Market Validation: A founder's epochal milestone

How do founders get to a point where they can say, "okay, I think we're ready to translate this excellent idea into a real business now"?

Market Validation: A founder's epochal milestone

We tend to have a limited view of startup journeys. Amidst all the noise about growth journeys & fundraises in the startup world, we forget to ask questions about the journey before entrepreneurship begins: How do founders get to a point where they can say, "okay, I think we're ready to translate this excellent idea into a real business now"? What are the questions they need to ask themselves before they get there? What are the pivotal serendipities along the way?

Anurakt & Ishita set out to build Klub, and along the way, went through a rigorous [now deeply insightful] process of iterations, feedback, and change to get to their milestones: market validation, and following it, a product-market fit. One year in, Klub is now on its way to becoming a thriving marketplace of brands & patrons enabling each other via revenue based financing. We dug deep, and broke down the journey into three main stages:

📍 Concept Validation

📍 Market Validation

📍 Product-Market Fit

Here's the story straight from Anurakt & Ishita:

On achieving concept validation

We have a firm belief that growth opportunities are found at the intersection of two large, thriving sectors. For us, these sectors were initially Fin-tech & Food, which later evolved into a Fin-tech & Consumer Brands. The early idea was to build a financing model for F&B brands in India, empowered by high-end services & a community driven rewards & access program. As great as this idea was, some of the most well-meaning mentors asked us a hard question: It's great to have a passion project, but how are you going to scale this?

This pushed us to find the Ikigai of our business.

To find your Ikigai, ask yourself what you love doing, what the world needs, what you can be paid for, and what you're good at, with reference to your business.

We loved local F&B businesses, and the idea of bringing them together to create a community-led model. But when we asked ourselves [and the market] what the world needs, we realised there was a more pertinent need than what we had imagined - capital. We looked back on all our conversations with F&B businesses, and realised they all found it difficult to raise funds, and were largely ignored by traditional financing models. This was an aha! moment for us, given our finance backgrounds, which solved for 'what are you good at?'. Next, we had to figure out how we could turn this into a model which would enable monetisation. We had watched RBF being used as a financing model for SaaS businesses in the West, and revenue sharing is a thriving concept in the F&B space in India. So, excellent - we would utilise RBF to fund local businesses in India. But the difference between the US & Indian markets is this: there's a dearth of capital supply available in the east. How would we solve for capital supply in India? Enter: brand affinity. We realised that angel investors were excited about investment opportunities with brands they loved.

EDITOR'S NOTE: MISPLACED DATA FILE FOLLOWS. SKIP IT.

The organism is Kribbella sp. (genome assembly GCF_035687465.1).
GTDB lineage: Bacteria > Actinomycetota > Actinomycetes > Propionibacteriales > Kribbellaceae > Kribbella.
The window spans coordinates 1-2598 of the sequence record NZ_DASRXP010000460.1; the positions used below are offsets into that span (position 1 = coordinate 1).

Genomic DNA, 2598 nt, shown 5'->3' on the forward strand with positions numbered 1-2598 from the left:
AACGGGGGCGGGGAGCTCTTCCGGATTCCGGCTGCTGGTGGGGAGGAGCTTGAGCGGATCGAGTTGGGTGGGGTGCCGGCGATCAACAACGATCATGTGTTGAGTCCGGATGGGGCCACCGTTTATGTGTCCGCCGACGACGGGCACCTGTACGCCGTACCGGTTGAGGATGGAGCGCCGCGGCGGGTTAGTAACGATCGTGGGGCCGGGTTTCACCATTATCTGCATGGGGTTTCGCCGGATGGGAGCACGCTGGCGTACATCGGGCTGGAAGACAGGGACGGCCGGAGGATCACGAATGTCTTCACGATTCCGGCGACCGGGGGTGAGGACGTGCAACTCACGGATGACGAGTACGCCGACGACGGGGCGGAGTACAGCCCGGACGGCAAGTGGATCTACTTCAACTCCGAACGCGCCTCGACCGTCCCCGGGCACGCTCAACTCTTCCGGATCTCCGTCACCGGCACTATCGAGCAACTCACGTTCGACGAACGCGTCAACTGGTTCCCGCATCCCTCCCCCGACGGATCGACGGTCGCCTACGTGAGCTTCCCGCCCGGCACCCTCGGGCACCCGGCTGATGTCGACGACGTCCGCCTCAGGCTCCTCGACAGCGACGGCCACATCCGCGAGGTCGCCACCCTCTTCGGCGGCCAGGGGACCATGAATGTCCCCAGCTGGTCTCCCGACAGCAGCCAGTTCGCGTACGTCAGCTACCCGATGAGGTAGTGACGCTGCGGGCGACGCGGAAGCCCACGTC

There, we had our Ikigai: providing flexible capital to loved local brands powered by the community.

How should entrepreneurs spot ideas that are likely to succeed, vs. ones that won't?

  • Find your Ikigai.
  • Swallow bitter pills early on. If there's a problem statement gnawing at you, take it on head-first. It's highly likely that you'll find your business idea there.
  • Have clarity about your aspirations, and align them with your skill-set & resources.
  • Find a balance between your aspirational concept and the current market reality.